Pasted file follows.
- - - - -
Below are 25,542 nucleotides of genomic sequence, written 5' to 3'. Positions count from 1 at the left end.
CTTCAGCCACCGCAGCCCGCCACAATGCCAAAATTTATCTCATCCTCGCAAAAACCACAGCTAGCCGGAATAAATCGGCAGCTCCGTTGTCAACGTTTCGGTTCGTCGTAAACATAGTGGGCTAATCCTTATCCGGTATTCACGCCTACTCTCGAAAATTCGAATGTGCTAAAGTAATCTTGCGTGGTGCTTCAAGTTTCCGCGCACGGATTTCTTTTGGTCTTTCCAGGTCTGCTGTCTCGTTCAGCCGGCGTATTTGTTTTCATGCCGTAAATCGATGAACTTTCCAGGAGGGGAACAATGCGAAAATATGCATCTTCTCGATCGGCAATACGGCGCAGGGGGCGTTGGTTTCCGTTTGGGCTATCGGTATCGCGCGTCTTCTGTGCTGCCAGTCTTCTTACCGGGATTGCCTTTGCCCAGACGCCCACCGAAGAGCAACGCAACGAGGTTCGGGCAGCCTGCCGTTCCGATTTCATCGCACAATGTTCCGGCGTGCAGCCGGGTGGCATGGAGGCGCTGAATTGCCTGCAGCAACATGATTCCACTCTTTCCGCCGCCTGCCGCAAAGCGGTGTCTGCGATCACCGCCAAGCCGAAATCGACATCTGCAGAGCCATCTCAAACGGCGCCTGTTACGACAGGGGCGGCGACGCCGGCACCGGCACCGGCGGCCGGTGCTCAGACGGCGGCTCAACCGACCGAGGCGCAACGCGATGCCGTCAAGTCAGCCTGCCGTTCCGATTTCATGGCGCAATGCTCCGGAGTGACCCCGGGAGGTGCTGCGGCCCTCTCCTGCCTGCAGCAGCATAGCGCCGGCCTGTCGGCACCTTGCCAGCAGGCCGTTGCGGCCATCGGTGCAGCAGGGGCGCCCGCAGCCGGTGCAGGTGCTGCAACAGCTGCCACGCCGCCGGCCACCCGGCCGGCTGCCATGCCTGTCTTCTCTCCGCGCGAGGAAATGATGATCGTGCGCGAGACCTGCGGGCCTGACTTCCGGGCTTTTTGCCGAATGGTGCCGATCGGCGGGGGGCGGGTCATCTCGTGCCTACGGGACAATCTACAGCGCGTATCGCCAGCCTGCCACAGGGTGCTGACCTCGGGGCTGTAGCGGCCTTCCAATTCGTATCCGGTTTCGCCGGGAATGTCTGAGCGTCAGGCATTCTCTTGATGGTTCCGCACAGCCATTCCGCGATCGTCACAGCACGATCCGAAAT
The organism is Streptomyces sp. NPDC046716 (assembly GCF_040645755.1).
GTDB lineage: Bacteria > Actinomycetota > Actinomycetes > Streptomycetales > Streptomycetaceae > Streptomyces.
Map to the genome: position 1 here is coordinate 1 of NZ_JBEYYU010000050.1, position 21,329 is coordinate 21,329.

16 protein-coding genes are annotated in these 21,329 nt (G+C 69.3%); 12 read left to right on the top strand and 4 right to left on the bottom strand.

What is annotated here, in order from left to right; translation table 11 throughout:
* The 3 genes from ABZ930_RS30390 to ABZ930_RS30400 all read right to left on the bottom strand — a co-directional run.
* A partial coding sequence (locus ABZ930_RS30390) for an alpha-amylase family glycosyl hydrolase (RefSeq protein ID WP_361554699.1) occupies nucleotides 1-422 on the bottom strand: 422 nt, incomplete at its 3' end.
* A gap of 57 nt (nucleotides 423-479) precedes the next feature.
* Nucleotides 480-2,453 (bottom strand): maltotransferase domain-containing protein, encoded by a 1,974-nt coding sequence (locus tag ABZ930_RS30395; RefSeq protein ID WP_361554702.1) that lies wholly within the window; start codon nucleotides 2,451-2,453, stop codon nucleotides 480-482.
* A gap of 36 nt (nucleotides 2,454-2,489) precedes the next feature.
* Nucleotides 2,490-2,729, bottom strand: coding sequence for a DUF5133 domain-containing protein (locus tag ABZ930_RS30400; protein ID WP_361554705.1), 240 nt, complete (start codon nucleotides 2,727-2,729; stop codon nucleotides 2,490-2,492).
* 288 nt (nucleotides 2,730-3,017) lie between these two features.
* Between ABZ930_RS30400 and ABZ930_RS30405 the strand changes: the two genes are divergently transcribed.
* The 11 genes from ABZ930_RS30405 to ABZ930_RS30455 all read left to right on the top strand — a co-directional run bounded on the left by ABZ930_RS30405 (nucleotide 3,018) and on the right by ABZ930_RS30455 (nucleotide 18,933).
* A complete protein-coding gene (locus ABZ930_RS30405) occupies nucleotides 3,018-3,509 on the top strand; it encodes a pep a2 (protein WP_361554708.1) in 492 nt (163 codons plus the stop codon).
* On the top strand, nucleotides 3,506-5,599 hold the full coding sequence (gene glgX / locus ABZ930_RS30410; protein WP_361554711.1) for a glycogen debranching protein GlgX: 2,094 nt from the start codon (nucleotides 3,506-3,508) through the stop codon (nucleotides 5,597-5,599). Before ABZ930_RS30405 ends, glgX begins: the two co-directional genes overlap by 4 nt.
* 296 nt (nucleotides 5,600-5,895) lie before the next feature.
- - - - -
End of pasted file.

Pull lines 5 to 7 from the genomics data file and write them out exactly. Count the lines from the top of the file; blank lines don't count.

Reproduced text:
Map to the genome: position 1 here is coordinate 1 of NZ_JBEYYU010000050.1, position 21,329 is coordinate 21,329.

16 protein-coding genes are annotated in these 21,329 nt (G+C 69.3%); 12 read left to right on the top strand and 4 right to left on the bottom strand.

What is annotated here, in order from left to right; translation table 11 throughout: